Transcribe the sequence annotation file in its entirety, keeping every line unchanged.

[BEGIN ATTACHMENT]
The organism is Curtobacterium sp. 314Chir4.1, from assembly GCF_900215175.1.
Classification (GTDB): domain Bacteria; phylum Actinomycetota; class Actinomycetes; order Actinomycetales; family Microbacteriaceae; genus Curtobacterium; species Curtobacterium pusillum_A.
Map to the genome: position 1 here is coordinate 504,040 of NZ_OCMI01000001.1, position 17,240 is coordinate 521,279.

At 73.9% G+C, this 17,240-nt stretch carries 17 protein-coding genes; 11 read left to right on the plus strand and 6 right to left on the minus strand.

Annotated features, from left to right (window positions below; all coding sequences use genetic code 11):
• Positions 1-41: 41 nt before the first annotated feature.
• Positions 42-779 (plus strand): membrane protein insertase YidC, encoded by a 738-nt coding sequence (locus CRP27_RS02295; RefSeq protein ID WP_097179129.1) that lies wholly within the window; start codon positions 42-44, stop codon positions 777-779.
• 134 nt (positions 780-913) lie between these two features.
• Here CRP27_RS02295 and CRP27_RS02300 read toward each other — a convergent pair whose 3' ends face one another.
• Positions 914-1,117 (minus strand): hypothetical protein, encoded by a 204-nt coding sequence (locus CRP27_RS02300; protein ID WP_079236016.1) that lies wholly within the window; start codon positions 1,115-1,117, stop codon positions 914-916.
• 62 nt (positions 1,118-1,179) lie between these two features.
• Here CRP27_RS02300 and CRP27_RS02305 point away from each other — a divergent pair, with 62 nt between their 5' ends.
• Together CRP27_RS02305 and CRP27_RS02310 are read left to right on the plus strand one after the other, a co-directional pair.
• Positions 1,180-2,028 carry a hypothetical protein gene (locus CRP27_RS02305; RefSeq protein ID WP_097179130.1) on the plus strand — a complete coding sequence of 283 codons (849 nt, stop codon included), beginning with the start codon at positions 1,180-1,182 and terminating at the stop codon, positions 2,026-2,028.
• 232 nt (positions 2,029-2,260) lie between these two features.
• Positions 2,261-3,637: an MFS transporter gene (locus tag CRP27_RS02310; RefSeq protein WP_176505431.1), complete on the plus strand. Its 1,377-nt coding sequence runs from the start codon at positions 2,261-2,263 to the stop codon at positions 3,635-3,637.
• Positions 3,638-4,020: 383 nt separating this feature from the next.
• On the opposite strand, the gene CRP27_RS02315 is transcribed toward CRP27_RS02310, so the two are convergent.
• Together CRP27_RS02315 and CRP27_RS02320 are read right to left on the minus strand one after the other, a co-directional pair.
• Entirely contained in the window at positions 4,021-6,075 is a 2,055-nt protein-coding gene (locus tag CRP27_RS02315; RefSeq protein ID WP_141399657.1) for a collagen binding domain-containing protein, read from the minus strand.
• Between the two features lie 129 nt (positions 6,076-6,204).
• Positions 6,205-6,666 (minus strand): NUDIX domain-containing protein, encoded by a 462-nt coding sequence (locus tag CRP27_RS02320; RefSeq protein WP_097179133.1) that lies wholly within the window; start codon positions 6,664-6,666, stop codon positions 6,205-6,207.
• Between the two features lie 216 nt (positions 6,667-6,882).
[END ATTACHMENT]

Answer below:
The organism is Curtobacterium sp. 314Chir4.1, from assembly GCF_900215175.1.
Classification (GTDB): domain Bacteria; phylum Actinomycetota; class Actinomycetes; order Actinomycetales; family Microbacteriaceae; genus Curtobacterium; species Curtobacterium pusillum_A.
Map to the genome: position 1 here is coordinate 504,040 of NZ_OCMI01000001.1, position 17,240 is coordinate 521,279.

At 73.9% G+C, this 17,240-nt stretch carries 17 protein-coding genes; 11 read left to right on the plus strand and 6 right to left on the minus strand.

Annotated features, from left to right (window positions below; all coding sequences use genetic code 11):
• Positions 1-41: 41 nt before the first annotated feature.
• Positions 42-779 (plus strand): membrane protein insertase YidC, encoded by a 738-nt coding sequence (locus CRP27_RS02295; RefSeq protein ID WP_097179129.1) that lies wholly within the window; start codon positions 42-44, stop codon positions 777-779.
• 134 nt (positions 780-913) lie between these two features.
• Here CRP27_RS02295 and CRP27_RS02300 read toward each other — a convergent pair whose 3' ends face one another.
• Positions 914-1,117 (minus strand): hypothetical protein, encoded by a 204-nt coding sequence (locus CRP27_RS02300; protein ID WP_079236016.1) that lies wholly within the window; start codon positions 1,115-1,117, stop codon positions 914-916.
• 62 nt (positions 1,118-1,179) lie between these two features.
• Here CRP27_RS02300 and CRP27_RS02305 point away from each other — a divergent pair, with 62 nt between their 5' ends.
• Together CRP27_RS02305 and CRP27_RS02310 are read left to right on the plus strand one after the other, a co-directional pair.
• Positions 1,180-2,028 carry a hypothetical protein gene (locus CRP27_RS02305; RefSeq protein ID WP_097179130.1) on the plus strand — a complete coding sequence of 283 codons (849 nt, stop codon included), beginning with the start codon at positions 1,180-1,182 and terminating at the stop codon, positions 2,026-2,028.
• 232 nt (positions 2,029-2,260) lie between these two features.
• Positions 2,261-3,637: an MFS transporter gene (locus tag CRP27_RS02310; RefSeq protein WP_176505431.1), complete on the plus strand. Its 1,377-nt coding sequence runs from the start codon at positions 2,261-2,263 to the stop codon at positions 3,635-3,637.
• Positions 3,638-4,020: 383 nt separating this feature from the next.
• On the opposite strand, the gene CRP27_RS02315 is transcribed toward CRP27_RS02310, so the two are convergent.
• Together CRP27_RS02315 and CRP27_RS02320 are read right to left on the minus strand one after the other, a co-directional pair.
• Entirely contained in the window at positions 4,021-6,075 is a 2,055-nt protein-coding gene (locus tag CRP27_RS02315; RefSeq protein ID WP_141399657.1) for a collagen binding domain-containing protein, read from the minus strand.
• Between the two features lie 129 nt (positions 6,076-6,204).
• Positions 6,205-6,666 (minus strand): NUDIX domain-containing protein, encoded by a 462-nt coding sequence (locus tag CRP27_RS02320; RefSeq protein WP_097179133.1) that lies wholly within the window; start codon positions 6,664-6,666, stop codon positions 6,205-6,207.
• Between the two features lie 216 nt (positions 6,667-6,882).